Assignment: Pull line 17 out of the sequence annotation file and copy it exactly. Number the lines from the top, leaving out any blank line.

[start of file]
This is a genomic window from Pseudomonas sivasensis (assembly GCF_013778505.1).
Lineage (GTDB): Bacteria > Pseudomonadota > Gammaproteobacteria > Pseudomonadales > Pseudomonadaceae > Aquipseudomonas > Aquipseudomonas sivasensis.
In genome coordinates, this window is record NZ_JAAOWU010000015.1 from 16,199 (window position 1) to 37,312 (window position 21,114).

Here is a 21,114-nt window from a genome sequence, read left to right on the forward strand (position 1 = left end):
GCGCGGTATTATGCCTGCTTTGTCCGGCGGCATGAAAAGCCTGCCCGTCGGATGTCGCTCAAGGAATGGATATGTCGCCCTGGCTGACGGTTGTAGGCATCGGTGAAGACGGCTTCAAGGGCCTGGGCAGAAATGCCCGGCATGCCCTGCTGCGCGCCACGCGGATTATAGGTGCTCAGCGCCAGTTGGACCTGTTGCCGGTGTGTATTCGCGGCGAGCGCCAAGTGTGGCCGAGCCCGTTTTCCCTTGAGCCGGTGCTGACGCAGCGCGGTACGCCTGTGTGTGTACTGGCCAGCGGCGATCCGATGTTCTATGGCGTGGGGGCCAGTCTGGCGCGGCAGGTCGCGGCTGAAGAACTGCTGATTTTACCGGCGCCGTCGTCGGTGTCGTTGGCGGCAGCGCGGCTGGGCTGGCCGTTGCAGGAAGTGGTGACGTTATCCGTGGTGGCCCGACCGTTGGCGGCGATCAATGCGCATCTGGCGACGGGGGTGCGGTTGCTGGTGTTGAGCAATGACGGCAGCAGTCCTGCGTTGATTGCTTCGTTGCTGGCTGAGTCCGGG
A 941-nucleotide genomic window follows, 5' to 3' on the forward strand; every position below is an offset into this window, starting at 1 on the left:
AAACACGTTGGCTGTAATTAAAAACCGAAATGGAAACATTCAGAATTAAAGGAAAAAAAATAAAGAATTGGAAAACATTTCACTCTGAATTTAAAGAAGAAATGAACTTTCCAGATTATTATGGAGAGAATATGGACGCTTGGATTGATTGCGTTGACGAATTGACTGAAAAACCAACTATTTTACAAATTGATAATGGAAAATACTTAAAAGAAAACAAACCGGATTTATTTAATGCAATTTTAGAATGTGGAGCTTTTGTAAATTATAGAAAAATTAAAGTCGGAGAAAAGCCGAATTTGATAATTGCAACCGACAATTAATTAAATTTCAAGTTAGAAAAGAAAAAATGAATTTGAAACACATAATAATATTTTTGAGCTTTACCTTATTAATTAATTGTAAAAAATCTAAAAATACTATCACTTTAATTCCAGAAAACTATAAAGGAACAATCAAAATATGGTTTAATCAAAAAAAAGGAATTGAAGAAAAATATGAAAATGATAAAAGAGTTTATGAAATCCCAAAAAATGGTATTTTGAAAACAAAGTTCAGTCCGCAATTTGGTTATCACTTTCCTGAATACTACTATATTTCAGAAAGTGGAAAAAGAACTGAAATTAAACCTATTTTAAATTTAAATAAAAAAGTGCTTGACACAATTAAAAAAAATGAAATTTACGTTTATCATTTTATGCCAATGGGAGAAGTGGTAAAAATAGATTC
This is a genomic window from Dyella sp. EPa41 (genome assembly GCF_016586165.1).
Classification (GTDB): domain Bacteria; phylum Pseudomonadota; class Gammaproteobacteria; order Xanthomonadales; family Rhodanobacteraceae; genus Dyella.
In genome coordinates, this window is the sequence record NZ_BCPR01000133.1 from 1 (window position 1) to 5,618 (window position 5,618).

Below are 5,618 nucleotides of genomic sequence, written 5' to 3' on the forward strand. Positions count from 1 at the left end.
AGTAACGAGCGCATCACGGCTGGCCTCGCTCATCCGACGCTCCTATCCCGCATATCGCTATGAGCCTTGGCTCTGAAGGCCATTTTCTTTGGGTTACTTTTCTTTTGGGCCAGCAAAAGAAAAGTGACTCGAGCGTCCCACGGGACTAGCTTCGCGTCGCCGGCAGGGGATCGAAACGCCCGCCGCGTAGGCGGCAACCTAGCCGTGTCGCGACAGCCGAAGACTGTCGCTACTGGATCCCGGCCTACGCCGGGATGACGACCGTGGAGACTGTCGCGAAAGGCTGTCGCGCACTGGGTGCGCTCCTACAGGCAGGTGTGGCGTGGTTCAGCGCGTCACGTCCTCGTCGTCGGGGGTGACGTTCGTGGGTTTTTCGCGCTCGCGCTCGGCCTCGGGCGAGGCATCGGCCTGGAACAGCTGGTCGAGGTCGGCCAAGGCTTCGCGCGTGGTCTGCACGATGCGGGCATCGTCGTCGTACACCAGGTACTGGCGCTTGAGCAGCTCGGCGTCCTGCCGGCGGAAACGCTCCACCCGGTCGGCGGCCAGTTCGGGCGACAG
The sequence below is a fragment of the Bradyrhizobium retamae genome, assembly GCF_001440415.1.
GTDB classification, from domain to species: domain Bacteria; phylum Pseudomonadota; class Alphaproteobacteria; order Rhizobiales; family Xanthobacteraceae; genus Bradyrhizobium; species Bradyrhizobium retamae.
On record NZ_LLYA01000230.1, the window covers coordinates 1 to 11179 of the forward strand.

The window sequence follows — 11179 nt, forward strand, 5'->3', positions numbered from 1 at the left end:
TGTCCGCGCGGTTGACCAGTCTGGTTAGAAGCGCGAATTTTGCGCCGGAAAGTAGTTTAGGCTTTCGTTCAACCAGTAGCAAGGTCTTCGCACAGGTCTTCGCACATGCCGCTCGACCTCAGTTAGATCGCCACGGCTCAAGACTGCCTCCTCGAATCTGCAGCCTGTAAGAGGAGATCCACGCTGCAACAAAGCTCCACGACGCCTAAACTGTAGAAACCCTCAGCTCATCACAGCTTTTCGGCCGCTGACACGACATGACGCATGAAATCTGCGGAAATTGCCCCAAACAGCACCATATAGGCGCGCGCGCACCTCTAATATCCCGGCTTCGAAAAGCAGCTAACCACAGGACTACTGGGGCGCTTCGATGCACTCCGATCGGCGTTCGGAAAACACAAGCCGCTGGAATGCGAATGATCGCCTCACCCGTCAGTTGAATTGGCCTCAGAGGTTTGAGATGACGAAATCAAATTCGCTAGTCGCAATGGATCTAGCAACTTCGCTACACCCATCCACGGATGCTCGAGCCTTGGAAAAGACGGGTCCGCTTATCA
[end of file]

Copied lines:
TGTCCGCGCGGTTGACCAGTCTGGTTAGAAGCGCGAATTTTGCGCCGGAAAGTAGTTTAGGCTTTCGTTCAACCAGTAGCAAGGTCTTCGCACAGGTCTTCGCACATGCCGCTCGACCTCAGTTAGATCGCCACGGCTCAAGACTGCCTCCTCGAATCTGCAGCCTGTAAGAGGAGATCCACGCTGCAACAAAGCTCCACGACGCCTAAACTGTAGAAACCCTCAGCTCATCACAGCTTTTCGGCCGCTGACACGACATGACGCATGAAATCTGCGGAAATTGCCCCAAACAGCACCATATAGGCGCGCGCGCACCTCTAATATCCCGGCTTCGAAAAGCAGCTAACCACAGGACTACTGGGGCGCTTCGATGCACTCCGATCGGCGTTCGGAAAACACAAGCCGCTGGAATGCGAATGATCGCCTCACCCGTCAGTTGAATTGGCCTCAGAGGTTTGAGATGACGAAATCAAATTCGCTAGTCGCAATGGATCTAGCAACTTCGCTACACCCATCCACGGATGCTCGAGCCTTGGAAAAGACGGGTCCGCTTATCA